08/05/2017 13:01 BST | Updated 08/05/2017 13:01 BST

The EU Was A Driving Force For LGBT Equality - Our Government Must Protect These Rights

Equality is never fixed nor certain and, at times of political change, this couldn't be truer.

Look at the US, for example, where Trump's administration has caused concern in minority groups, with moves that look to strip back their rights.

As the UK prepares to leave the European Union, we ourselves are set for huge changes.

But what does that mean for lesbian, gay, bi and trans people and equality? Will it even make a difference at all?

Governments in the United Kingdom should be proud of their record on equality for lesbian, gay, bi and trans people.

No matter how you align yourself politically, if at all, the progress made over the past 25 years by those in power has helped to transform the lives of millions of LGBT people.

But we didn't achieve this alone. The EU acted as an important driving force in securing some of the equalities that we enjoy today, including ensuring that discrimination at work on the grounds of being LGBT was made illegal.

After the UK leaves the EU, ensuring that lesbian, gay, bi and trans equality is protected will be the sole responsibility of UK governments.

We must ensure that the next UK government commits to maintaining the laws we currently have in place to protect LGBT people. Otherwise, there's a chance that equality could regress.

However, protecting existing LGBT rights isn't enough. We've also have to ensure there is progress.

That means seeing equality extend to all areas where LGBT people face discrimination. It also includes vital law reform for trans people.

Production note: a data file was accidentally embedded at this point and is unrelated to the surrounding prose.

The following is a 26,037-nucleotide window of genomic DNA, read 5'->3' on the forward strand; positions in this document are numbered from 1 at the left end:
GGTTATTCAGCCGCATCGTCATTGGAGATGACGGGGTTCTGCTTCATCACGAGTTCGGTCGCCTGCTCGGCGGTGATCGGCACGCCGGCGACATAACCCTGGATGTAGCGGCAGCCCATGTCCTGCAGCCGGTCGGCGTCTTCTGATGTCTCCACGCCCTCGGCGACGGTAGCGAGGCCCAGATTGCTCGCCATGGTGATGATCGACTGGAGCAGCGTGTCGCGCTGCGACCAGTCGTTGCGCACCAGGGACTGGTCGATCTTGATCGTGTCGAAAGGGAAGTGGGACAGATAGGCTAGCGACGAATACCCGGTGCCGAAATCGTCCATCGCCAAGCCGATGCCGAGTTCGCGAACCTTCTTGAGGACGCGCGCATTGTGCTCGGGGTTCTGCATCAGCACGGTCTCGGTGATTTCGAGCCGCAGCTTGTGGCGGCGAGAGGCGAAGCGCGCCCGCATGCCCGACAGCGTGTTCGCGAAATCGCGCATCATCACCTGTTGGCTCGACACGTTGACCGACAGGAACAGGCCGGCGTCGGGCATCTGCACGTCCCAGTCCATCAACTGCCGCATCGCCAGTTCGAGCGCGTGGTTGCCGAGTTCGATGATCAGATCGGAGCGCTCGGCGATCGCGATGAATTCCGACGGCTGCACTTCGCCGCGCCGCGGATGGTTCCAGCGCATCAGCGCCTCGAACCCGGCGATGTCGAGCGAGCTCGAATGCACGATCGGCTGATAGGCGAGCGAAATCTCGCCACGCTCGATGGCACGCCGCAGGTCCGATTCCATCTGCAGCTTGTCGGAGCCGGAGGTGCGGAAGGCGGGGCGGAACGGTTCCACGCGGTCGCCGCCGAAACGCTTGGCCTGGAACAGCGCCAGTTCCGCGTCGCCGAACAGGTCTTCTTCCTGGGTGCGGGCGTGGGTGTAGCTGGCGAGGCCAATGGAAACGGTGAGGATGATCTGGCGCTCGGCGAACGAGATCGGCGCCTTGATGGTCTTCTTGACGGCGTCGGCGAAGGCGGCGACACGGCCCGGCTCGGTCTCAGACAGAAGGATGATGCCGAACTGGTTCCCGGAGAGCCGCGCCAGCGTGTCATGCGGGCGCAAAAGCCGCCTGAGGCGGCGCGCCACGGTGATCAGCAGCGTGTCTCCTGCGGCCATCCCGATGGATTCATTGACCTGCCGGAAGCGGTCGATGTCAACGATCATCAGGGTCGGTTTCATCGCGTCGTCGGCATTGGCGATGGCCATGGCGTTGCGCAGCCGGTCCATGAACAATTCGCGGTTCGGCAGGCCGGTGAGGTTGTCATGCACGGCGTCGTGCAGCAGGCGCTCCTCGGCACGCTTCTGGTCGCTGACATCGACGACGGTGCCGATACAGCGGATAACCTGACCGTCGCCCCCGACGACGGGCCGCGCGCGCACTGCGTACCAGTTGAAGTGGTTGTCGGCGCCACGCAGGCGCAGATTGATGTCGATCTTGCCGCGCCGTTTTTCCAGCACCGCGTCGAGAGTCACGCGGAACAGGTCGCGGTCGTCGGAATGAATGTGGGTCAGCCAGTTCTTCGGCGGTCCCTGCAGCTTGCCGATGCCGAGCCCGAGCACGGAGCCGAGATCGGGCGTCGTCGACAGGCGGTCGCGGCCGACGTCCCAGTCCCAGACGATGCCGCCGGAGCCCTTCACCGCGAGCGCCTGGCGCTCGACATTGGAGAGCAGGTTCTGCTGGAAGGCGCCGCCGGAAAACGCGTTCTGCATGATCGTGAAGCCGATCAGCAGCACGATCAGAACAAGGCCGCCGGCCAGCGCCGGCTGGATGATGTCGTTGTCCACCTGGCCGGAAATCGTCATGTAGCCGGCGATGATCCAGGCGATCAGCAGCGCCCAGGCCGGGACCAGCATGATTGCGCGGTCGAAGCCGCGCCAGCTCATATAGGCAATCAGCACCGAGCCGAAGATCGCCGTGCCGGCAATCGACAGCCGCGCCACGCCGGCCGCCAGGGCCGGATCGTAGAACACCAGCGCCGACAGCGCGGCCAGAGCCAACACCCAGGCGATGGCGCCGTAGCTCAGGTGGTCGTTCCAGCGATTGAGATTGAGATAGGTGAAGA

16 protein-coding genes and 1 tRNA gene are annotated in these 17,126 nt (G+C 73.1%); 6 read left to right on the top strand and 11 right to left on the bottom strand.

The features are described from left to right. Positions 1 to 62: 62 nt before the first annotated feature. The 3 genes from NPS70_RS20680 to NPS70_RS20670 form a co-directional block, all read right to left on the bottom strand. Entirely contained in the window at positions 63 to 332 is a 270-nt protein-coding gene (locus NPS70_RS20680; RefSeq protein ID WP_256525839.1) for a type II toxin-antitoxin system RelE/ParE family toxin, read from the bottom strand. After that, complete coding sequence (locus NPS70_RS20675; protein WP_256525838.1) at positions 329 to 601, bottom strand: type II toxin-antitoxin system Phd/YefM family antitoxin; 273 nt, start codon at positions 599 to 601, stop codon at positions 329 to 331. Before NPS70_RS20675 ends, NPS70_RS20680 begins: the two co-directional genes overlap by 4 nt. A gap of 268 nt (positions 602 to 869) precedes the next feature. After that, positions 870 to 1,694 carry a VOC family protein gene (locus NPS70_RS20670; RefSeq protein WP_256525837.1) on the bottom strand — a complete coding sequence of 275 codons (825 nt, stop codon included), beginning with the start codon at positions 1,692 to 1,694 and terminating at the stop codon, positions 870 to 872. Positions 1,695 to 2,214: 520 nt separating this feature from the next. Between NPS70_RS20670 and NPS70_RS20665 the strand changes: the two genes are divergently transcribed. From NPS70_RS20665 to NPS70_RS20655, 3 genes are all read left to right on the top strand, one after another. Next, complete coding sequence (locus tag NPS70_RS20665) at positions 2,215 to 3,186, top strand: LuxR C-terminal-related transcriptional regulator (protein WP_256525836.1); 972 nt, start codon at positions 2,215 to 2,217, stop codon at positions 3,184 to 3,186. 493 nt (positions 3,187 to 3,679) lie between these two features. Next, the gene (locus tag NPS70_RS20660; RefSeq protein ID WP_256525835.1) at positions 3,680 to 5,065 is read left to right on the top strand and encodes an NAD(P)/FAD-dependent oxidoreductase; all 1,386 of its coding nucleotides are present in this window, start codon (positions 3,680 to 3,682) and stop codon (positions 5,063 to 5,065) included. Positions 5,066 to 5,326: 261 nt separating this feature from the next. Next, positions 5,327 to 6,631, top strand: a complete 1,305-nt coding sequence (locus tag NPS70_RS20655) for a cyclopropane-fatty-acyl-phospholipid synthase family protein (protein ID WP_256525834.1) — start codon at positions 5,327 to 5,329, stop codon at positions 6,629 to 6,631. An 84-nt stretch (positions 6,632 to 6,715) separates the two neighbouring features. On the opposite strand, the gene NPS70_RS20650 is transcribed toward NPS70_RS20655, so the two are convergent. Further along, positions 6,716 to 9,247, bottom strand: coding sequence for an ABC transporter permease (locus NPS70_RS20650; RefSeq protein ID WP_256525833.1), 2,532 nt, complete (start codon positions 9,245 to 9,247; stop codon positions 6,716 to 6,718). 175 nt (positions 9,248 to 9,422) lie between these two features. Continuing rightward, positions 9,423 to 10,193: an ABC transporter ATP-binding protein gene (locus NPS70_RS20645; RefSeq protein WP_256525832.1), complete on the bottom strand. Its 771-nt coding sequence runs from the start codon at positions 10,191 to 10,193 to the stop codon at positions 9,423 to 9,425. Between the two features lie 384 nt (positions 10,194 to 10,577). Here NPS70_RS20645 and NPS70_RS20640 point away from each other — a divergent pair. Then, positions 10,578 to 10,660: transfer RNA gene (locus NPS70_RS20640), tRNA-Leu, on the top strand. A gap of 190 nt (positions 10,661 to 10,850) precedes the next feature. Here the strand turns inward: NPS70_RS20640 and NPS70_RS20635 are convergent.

Stonewall will continue to work towards commitment from the UK government to address these issues, which include:

• Retaining the Human Rights Act, and the UK's signature to the European Convention on Human Rights, which are vital in safeguarding the rights of all UK citizens

• Establishing equal access to pension rights for same-sex couples

• Reforming the Gender Recognition Act (2004), including to remove the process of providing medical evidence for legal gender recognition

• Reforming the Equality Act (2010) to remove outdated terminology and replace it with language that is appropriate and protects all trans people

• Introducing an 'X' category for passports and recognising non-binary identities.

But we can't achieve this on our own. We need your voice and support to help us ensure that the next government helps to create a world where all LGBT people are accepted without exception.

Share our manifesto with the candidates in your constituency via Twitter. A full list of candidates will be announced on 11 May. Ask them to commit to each of our priorities for LGBT equality, and to being an active ally for lesbian, gay, bi and trans people in general.

And make sure you register to vote before 22 May. Don't be silent. Make your voice heard on 8 June.